Henderson in Clark County, Nevada — The American Mountains (Southwest)
“There's Gold In Them Thar Hills". . . Or Is There?
Seeking Pay Dirt
In 1908, mining engineer Robert T. Hill staked a claim in Railroad Pass hoping to find gold deposits as rich as those in Goldfield to the north and Searchlight to the south. Hill reasoned that gold could surely be found at this location, since he had discovered large deposits of alunite, a white mineral typically used as an indicator of gold deposits.
Dust in the Wind
Hill formed a syndicate and built a bustling mining camp known as Camp Alunite southwest of here with a blacksmith shop, stables, an assay office, and tent houses for his miners. Hill and his syndicate sank several shafts in the mountains and flats around Railroad Pass – but they ran out of money without finding the elusive wealth Hill believed was there. The Railroad Pass "gold boom" went bust and Camp Alunite was abandoned, its building and workings reclaimed by the desert.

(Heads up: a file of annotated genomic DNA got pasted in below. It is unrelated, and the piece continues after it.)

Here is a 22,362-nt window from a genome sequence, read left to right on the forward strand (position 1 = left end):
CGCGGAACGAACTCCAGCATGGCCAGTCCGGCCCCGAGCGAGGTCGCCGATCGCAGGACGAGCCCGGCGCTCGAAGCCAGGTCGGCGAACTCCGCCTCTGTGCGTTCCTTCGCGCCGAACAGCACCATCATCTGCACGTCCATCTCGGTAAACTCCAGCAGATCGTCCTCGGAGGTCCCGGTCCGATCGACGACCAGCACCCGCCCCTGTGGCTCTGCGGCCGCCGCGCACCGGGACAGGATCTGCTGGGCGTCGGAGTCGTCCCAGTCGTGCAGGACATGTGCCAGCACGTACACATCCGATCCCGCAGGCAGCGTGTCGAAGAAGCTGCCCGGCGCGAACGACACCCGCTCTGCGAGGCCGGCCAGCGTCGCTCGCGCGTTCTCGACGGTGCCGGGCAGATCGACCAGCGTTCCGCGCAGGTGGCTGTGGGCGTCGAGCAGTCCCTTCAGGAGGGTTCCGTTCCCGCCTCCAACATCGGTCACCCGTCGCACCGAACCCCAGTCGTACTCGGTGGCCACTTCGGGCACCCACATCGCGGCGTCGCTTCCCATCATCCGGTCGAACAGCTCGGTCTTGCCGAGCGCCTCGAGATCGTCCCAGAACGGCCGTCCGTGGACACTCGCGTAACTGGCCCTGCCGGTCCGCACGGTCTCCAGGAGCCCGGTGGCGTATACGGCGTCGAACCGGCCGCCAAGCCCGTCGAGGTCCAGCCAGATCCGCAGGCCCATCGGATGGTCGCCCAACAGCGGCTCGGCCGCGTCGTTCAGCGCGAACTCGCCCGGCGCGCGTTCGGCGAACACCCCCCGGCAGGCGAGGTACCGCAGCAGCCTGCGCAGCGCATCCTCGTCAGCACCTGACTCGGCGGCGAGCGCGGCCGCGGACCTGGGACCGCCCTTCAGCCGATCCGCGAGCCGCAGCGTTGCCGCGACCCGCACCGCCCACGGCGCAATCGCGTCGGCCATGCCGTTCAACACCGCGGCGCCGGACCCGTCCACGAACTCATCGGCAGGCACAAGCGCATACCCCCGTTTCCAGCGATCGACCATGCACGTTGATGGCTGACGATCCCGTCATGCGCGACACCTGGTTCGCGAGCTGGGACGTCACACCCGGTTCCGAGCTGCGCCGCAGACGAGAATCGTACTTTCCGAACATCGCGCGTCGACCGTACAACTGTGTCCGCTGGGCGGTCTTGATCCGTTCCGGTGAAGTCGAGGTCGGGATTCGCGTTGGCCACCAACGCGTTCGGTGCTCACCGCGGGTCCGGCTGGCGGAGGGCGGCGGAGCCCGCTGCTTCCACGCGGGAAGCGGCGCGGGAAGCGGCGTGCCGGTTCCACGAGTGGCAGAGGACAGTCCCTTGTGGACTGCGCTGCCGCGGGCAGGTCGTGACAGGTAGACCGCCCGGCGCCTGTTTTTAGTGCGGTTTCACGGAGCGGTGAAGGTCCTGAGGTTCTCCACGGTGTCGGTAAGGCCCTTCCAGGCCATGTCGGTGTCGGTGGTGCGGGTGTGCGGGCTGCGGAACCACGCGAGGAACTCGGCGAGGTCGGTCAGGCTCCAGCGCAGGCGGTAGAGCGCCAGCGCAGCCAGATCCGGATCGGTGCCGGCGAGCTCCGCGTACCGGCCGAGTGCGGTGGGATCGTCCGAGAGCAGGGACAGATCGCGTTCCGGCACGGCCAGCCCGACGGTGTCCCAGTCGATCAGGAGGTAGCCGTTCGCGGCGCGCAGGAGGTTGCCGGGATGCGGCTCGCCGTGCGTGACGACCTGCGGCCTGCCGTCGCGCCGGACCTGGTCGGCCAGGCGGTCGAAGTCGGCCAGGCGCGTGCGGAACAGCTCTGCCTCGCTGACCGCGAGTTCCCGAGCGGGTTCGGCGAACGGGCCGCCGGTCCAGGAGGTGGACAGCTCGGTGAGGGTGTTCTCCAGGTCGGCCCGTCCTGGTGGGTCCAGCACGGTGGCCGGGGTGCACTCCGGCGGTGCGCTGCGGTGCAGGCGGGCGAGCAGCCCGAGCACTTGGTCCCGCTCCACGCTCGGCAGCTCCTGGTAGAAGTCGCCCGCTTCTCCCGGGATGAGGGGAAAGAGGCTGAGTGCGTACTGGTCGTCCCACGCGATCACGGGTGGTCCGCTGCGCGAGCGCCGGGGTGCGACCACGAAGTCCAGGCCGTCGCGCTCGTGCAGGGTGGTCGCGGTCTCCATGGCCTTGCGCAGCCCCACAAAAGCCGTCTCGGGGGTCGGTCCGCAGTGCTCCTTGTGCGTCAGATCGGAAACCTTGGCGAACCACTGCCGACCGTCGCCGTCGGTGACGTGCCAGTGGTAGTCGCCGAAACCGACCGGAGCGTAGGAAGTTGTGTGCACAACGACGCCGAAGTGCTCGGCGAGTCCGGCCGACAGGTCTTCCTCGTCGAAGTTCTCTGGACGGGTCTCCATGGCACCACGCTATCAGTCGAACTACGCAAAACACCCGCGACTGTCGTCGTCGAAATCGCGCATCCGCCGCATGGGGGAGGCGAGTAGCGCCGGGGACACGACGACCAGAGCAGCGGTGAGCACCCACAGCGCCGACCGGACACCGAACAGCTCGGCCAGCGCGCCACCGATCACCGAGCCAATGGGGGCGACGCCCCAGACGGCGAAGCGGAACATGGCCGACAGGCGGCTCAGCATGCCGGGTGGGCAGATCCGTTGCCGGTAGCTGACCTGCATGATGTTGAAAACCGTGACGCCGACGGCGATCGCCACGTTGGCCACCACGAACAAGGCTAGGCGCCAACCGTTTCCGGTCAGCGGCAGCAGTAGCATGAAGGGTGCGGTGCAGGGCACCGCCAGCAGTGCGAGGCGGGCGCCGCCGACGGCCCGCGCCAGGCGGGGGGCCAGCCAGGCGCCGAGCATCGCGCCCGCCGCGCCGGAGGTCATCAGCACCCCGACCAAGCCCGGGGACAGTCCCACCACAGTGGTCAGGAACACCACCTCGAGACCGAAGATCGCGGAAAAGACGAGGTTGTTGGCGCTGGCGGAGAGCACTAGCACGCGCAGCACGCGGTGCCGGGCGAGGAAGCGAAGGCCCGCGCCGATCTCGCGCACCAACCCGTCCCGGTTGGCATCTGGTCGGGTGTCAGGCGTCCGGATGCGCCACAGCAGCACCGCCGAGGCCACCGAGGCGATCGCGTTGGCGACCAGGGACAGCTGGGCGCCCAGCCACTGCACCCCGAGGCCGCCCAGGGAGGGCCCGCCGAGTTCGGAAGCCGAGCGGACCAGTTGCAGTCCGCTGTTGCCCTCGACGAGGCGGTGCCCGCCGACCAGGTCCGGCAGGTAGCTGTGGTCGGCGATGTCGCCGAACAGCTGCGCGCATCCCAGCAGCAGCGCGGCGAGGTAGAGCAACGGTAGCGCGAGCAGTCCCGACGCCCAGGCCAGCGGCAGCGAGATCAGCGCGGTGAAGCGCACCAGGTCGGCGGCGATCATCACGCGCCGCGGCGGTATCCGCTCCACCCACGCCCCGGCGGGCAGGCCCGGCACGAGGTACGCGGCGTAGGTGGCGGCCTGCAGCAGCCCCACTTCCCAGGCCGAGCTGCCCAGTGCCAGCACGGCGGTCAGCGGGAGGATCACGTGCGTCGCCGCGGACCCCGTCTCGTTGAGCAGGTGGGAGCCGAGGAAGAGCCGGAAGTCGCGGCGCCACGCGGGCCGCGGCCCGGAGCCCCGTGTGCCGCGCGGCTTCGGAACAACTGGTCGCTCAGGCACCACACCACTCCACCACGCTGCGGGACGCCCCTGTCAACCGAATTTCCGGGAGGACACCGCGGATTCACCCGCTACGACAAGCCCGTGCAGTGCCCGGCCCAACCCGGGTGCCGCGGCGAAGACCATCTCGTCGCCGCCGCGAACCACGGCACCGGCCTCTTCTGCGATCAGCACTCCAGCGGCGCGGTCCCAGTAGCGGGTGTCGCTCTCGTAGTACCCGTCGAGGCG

Location. 35° 58.423′ N, 114° 54.699′ W. Marker is in Henderson, Nevada, in Clark County. Marker can be reached from U.S. 95/93. Touch for map. Marker is on a biking/walking trail behind the Railroad Pass Casino. Marker is at or near this postal address: 2800 South Boulder Highway, Henderson NV 89015, United States of America.
Other nearby markers. At least 8 other markers are within 4 miles of Railroad Pass (about 700 feet away, measured in a direct line); Bootleg Canyon (approx. 2.9 miles away); Arrowhead Trail (approx. 3.2 miles away); TWA Terminal Building (approx. 3½ miles away); McKeeversville, Boulder City's Predecessor (approx. 3.9 miles away); Hoover Dam Memorial (approx. 4 miles away); Frank T. Crowe (approx. 4 miles away); “Rag Town Goddess” (approx. 4 miles away).
Categories. • Exploration • Industry & Commerce • Settlements & Settlers •
Credits. This page was last revised on June 16, 2016. This page originally submitted on September 1, 2011, by Bill Kirchner of Tucson, Arizona. This page has been viewed 534 times since then. Photos: 1, 2, 3. submitted on September 1, 2011, by Bill Kirchner of Tucson, Arizona. • Syd Whittle was the editor who published this page.